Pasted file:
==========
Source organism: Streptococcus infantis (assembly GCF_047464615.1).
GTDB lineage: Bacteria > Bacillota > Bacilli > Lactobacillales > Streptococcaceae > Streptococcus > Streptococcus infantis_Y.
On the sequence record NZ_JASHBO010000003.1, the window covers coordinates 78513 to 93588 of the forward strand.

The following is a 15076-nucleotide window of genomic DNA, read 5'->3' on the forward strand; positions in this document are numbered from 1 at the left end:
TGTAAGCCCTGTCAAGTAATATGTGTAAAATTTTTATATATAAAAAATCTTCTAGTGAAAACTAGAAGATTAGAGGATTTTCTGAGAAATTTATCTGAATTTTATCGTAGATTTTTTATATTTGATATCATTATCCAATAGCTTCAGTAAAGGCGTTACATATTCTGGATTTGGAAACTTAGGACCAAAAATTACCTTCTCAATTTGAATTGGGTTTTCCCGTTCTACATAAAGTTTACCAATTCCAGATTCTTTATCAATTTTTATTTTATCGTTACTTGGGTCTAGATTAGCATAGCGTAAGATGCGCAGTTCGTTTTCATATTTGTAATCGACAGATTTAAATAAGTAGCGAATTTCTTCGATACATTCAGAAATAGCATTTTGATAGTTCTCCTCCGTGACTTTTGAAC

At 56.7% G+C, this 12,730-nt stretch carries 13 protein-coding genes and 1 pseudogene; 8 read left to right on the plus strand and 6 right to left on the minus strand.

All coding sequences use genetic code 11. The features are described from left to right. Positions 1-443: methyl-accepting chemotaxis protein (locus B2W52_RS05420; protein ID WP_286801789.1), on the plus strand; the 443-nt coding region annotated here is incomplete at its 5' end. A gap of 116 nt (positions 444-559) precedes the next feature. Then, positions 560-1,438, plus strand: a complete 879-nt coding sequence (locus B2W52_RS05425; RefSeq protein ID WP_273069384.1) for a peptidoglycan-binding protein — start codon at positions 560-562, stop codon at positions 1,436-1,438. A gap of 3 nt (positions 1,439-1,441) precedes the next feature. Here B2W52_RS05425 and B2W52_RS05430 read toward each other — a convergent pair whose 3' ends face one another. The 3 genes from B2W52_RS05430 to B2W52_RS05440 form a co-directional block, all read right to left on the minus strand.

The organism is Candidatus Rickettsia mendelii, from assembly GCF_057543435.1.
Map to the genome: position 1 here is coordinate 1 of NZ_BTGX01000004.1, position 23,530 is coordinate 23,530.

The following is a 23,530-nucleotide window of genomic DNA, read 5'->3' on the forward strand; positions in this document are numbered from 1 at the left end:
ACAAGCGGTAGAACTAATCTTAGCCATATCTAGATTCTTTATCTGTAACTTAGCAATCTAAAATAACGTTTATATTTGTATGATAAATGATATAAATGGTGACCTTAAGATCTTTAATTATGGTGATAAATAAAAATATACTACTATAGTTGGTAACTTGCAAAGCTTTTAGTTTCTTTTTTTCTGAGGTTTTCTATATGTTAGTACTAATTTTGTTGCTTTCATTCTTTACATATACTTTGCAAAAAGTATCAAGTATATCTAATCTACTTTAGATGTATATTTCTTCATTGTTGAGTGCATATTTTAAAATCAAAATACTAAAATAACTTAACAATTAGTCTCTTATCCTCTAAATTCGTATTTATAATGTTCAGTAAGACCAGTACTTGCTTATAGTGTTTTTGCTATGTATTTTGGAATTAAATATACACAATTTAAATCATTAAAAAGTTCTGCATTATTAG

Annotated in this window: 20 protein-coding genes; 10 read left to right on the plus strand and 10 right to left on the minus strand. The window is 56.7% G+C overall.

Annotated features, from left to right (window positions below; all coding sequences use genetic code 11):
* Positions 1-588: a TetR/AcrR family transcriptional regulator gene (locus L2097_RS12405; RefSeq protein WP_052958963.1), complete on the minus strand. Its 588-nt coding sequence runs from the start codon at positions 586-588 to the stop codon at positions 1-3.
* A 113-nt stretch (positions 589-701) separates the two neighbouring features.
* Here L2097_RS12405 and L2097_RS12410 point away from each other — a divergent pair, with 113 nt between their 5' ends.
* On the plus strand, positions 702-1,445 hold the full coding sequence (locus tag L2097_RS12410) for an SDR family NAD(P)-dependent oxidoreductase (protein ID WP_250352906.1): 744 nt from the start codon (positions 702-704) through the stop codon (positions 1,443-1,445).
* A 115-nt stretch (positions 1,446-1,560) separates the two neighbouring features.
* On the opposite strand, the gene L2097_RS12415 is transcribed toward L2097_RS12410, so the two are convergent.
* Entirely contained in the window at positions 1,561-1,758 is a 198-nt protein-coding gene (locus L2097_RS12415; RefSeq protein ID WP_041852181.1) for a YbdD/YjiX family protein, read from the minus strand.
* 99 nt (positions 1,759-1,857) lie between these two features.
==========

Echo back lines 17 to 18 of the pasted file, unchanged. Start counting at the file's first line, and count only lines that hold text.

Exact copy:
* On the plus strand, positions 702-1,445 hold the full coding sequence (locus tag L2097_RS12410) for an SDR family NAD(P)-dependent oxidoreductase (protein ID WP_250352906.1): 744 nt from the start codon (positions 702-704) through the stop codon (positions 1,443-1,445).
* A 115-nt stretch (positions 1,446-1,560) separates the two neighbouring features.